Dr. Farncomb’s House was once used as a Hydro office where the people of Newcastle would come to pay their hydro bills
By Myno Van Dyke
The Village of Newcastle has had electricity for almost 120 years. In 1896, Samuel Wilmot installed a water powered electric generating plant on his property (near the Fish Hatchery), one mile west of Newcastle, north of Hwy 2. Later, he received a “franchise” from the Village of Newcastle Council and in September, 1896 had erected power lines. Initially, there were just twelve street lights and eighty domestic hydro connections to houses and businesses. The street lights were “32 candlepower” and were provided for $1.00 per light per year. The house connections were on a flat rate of 40 cents per month for each outlet. Electricity was only provided from dusk until midnight.
In April 1899, William Kenefick, Wilmot’s Fish hatchery manager, was made manager of the electrical system. In July of that year, Samuel Wilmot passed away and his son-in-law, Duncan J. Galbraith, became the owner of the system and he operated it until 1911. During this time the flat rate was done away with and a new meter system was started.
In 1911, the company was sold to the Seymour Light and Power Company. The Seymour Co. improved service to twenty four hours, seven days a week. It is believed that they had an office at the brick building located at 14 North St. Newcastle. In 1916, the Hydro Electric Power Commission of Ontario took over the system.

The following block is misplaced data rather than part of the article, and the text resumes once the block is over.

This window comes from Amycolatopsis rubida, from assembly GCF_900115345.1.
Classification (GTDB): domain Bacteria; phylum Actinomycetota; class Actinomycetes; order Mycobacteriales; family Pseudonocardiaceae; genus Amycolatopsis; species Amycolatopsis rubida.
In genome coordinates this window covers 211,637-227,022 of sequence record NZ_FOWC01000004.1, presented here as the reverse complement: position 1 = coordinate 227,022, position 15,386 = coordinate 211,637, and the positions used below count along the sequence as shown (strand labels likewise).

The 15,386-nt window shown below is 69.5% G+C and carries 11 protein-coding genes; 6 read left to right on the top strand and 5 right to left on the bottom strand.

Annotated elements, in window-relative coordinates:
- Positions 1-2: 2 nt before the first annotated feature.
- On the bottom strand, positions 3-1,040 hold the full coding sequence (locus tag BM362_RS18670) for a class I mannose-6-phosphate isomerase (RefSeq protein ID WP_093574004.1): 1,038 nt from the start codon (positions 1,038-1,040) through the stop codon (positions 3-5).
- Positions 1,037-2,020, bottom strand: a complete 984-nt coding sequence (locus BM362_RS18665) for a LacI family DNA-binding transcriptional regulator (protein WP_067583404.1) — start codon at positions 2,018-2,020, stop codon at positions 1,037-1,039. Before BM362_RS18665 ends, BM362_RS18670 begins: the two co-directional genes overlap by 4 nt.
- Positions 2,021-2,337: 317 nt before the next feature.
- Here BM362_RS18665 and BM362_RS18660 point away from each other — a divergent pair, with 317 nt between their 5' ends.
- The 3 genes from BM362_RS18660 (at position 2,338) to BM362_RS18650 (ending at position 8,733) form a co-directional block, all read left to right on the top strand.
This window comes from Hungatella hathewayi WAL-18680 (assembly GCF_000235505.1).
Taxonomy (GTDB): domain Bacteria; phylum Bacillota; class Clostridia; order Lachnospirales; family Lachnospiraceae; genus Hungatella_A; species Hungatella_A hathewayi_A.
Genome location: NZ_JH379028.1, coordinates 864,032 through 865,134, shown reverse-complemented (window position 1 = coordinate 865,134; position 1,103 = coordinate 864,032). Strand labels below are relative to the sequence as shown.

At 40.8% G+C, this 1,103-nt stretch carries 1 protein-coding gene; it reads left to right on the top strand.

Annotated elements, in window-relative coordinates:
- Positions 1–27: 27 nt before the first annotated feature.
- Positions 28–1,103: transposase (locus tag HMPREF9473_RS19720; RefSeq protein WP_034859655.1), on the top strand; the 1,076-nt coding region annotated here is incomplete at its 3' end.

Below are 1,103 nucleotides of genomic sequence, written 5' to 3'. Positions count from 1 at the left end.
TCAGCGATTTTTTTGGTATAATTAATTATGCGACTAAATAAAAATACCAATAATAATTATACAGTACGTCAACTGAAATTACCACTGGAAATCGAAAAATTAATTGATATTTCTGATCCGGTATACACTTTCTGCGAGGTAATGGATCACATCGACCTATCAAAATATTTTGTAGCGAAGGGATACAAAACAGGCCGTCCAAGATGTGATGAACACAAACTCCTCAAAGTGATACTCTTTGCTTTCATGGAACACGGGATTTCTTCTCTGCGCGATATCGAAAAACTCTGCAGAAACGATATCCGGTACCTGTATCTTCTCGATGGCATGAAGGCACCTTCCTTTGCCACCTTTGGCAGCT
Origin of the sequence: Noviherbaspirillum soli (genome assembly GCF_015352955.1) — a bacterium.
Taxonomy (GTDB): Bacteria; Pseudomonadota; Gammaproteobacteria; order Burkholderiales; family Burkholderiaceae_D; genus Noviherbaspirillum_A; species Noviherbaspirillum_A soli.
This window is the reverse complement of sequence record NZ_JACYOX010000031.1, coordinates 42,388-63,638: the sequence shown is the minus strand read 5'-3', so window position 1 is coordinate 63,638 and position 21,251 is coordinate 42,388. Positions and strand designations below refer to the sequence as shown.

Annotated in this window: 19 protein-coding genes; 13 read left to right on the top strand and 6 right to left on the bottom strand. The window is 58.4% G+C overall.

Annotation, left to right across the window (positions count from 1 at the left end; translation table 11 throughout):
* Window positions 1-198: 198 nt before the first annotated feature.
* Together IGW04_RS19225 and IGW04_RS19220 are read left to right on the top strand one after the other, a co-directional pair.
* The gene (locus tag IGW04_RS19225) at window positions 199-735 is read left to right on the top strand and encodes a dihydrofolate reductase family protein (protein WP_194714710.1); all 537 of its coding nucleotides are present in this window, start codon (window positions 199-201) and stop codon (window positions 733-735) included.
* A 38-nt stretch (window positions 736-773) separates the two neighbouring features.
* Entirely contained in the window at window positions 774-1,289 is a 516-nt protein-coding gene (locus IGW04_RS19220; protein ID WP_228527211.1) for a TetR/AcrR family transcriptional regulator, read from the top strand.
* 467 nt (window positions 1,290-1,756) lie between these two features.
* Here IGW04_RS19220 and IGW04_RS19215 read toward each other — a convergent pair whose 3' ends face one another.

In January, 1937, the Village of Newcastle purchased the system after the “ratepayers” voted by an overwhelming majority for the Village to purchase and operate it. In 1937 and 1938, it was maintained by the Bowmanville Public Utilities until it was entirely run by the Newcastle Hydro Electric Commission. George Jamieson, E. Rich and Cecil Carveth were the first Commissioners. Harv Britton was the Secretary Treasurer/ General Manager and held that position for many years. Pauline Storks also served as Commissioner and Director for many years.
In January, 1974, the Village of Newcastle became part of the Town of Newcastle in the Region of Durham and they took over the electrical system calling it Newcastle Hydro. Due to considerable confusion over the Town of Newcastle name it was changed to the Municipality of Clarington and Newcastle Hydro was then changed to Clarington Hydro in 1985. In 1999, Ajax, Pickering and Clarington Hydro merged together to form Veridian Energy and they manage the supply of our electricity today.